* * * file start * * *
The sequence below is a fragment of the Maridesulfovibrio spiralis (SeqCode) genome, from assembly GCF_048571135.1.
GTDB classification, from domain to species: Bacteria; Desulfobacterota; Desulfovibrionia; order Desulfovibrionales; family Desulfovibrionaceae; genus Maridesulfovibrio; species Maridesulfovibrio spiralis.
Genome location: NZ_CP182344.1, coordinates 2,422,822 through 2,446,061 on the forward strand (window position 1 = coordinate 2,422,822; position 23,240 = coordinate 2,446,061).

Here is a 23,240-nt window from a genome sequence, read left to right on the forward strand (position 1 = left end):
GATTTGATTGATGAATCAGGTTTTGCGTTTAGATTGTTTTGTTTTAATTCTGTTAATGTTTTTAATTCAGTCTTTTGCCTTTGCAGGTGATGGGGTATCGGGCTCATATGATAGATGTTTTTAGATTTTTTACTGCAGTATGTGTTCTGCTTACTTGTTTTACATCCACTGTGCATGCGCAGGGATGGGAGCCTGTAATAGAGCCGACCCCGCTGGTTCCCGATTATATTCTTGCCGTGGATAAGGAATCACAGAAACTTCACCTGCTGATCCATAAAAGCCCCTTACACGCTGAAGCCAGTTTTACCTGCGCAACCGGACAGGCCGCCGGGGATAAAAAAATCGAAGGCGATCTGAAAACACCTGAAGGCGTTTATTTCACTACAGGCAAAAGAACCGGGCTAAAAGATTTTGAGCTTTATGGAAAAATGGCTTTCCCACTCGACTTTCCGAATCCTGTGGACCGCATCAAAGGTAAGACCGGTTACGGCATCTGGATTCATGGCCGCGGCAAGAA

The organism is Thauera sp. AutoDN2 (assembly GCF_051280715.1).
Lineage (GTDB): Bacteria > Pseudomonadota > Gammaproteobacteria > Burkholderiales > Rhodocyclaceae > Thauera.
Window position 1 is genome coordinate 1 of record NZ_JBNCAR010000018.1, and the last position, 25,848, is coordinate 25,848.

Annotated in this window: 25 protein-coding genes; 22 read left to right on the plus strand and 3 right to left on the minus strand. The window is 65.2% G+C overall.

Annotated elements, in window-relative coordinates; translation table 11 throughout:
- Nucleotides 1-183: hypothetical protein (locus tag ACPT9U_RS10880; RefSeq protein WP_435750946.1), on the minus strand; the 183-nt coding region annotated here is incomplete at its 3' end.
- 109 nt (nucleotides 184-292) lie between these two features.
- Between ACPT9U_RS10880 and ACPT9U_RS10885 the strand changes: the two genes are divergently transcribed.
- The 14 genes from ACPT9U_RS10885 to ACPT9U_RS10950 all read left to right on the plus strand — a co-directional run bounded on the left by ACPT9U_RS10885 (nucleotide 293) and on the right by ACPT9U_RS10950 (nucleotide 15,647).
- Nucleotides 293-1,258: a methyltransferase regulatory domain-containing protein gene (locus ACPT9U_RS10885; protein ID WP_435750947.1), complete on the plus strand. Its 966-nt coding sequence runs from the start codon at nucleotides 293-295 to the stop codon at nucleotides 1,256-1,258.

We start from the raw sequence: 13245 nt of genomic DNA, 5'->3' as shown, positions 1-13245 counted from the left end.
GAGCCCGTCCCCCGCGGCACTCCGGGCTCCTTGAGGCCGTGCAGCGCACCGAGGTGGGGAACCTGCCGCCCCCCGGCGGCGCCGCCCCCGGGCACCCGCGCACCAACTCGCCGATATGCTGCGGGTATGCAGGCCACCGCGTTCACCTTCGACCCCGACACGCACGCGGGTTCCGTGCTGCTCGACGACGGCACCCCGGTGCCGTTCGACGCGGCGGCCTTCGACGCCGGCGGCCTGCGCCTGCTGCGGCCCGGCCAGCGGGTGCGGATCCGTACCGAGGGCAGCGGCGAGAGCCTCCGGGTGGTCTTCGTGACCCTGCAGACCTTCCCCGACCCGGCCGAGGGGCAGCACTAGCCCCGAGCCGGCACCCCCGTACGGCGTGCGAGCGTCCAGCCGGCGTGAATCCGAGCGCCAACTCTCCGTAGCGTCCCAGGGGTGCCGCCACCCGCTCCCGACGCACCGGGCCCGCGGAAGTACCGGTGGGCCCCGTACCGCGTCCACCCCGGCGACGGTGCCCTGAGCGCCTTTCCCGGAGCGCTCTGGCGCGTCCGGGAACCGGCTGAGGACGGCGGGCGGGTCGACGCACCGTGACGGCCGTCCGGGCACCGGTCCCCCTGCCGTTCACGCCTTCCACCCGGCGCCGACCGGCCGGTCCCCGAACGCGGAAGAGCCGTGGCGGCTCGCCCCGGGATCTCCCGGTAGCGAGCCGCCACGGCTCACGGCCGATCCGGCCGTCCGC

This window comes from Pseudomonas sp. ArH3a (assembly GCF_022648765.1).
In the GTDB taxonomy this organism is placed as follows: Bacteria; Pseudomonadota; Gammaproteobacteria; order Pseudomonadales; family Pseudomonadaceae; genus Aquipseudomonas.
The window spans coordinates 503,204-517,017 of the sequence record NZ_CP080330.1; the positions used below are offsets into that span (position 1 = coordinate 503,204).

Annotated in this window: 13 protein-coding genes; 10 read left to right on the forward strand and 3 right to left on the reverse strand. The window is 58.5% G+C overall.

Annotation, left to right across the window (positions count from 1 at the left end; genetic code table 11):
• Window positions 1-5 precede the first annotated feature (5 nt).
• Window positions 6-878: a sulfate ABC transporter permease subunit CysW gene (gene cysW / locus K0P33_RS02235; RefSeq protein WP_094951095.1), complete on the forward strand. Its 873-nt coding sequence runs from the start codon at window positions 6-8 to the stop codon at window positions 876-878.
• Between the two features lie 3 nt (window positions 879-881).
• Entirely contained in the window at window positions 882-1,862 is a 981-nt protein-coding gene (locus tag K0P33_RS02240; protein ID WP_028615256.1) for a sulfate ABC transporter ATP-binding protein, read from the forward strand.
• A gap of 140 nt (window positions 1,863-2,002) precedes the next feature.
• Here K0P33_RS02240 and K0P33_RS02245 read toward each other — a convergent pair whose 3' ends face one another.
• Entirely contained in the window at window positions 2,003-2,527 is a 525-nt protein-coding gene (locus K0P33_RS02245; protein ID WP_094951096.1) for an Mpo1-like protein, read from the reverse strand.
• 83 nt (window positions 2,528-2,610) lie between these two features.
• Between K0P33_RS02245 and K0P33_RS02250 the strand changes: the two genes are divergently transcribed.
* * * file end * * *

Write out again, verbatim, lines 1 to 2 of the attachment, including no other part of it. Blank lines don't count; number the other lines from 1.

The sequence below is a fragment of the Maridesulfovibrio spiralis (SeqCode) genome, from assembly GCF_048571135.1.
GTDB classification, from domain to species: Bacteria; Desulfobacterota; Desulfovibrionia; order Desulfovibrionales; family Desulfovibrionaceae; genus Maridesulfovibrio; species Maridesulfovibrio spiralis.